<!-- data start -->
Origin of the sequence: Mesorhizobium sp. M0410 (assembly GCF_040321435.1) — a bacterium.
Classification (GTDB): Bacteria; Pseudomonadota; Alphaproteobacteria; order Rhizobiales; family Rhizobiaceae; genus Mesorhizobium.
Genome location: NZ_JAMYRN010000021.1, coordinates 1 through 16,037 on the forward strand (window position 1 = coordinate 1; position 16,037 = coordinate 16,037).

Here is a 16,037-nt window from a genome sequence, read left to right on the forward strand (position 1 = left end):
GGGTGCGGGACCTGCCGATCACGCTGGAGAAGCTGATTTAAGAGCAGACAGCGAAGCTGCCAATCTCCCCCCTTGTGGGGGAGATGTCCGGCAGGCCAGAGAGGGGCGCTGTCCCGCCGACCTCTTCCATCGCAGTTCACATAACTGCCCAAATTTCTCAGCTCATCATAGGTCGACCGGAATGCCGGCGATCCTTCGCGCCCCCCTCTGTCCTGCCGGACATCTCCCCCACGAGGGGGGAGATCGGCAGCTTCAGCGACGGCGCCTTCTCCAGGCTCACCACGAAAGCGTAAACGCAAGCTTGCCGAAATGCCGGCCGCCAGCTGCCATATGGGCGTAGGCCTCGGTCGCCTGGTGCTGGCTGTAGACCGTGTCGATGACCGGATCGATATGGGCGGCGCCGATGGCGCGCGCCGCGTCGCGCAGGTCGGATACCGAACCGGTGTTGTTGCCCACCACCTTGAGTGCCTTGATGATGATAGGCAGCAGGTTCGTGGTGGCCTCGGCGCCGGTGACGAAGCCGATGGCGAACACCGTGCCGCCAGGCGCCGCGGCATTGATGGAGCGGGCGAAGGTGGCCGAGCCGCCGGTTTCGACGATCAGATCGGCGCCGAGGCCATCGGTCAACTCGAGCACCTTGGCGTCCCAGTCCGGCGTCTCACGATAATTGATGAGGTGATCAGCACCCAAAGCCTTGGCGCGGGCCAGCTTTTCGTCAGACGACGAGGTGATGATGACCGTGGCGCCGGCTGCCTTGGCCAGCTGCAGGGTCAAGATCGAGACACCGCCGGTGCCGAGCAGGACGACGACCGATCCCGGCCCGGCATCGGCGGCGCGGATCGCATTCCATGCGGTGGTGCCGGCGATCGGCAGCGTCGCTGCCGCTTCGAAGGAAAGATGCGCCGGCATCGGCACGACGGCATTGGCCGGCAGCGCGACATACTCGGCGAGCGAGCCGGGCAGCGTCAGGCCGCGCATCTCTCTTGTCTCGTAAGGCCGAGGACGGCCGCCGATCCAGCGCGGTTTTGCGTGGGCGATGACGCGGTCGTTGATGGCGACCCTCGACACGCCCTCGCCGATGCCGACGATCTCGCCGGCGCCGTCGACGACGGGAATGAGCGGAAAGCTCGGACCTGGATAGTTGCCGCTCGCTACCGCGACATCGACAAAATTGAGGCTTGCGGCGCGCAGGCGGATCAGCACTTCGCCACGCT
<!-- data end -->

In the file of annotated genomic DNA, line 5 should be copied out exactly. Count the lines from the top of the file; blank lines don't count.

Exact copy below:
GGGTGCGGGACCTGCCGATCACGCTGGAGAAGCTGATTTAAGAGCAGACAGCGAAGCTGCCAATCTCCCCCCTTGTGGGGGAGATGTCCGGCAGGCCAGAGAGGGGCGCTGTCCCGCCGACCTCTTCCATCGCAGTTCACATAACTGCCCAAATTTCTCAGCTCATCATAGGTCGACCGGAATGCCGGCGATCCTTCGCGCCCCCCTCTGTCCTGCCGGACATCTCCCCCACGAGGGGGGAGATCGGCAGCTTCAGCGACGGCGCCTTCTCCAGGCTCACCACGAAAGCGTAAACGCAAGCTTGCCGAAATGCCGGCCGCCAGCTGCCATATGGGCGTAGGCCTCGGTCGCCTGGTGCTGGCTGTAGACCGTGTCGATGACCGGATCGATATGGGCGGCGCCGATGGCGCGCGCCGCGTCGCGCAGGTCGGATACCGAACCGGTGTTGTTGCCCACCACCTTGAGTGCCTTGATGATGATAGGCAGCAGGTTCGTGGTGGCCTCGGCGCCGGTGACGAAGCCGATGGCGAACACCGTGCCGCCAGGCGCCGCGGCATTGATGGAGCGGGCGAAGGTGGCCGAGCCGCCGGTTTCGACGATCAGATCGGCGCCGAGGCCATCGGTCAACTCGAGCACCTTGGCGTCCCAGTCCGGCGTCTCACGATAATTGATGAGGTGATCAGCACCCAAAGCCTTGGCGCGGGCCAGCTTTTCGTCAGACGACGAGGTGATGATGACCGTGGCGCCGGCTGCCTTGGCCAGCTGCAGGGTCAAGATCGAGACACCGCCGGTGCCGAGCAGGACGACGACCGATCCCGGCCCGGCATCGGCGGCGCGGATCGCATTCCATGCGGTGGTGCCGGCGATCGGCAGCGTCGCTGCCGCTTCGAAGGAAAGATGCGCCGGCATCGGCACGACGGCATTGGCCGGCAGCGCGACATACTCGGCGAGCGAGCCGGGCAGCGTCAGGCCGCGCATCTCTCTTGTCTCGTAAGGCCGAGGACGGCCGCCGATCCAGCGCGGTTTTGCGTGGGCGATGACGCGGTCGTTGATGGCGACCCTCGACACGCCCTCGCCGATGCCGACGATCTCGCCGGCGCCGTCGACGACGGGAATGAGCGGAAAGCTCGGACCTGGATAGTTGCCGCTCGCTACCGCGACATCGACAAAATTGAGGCTTGCGGCGCGCAGGCGGATCAGCACTTCGCCACGCT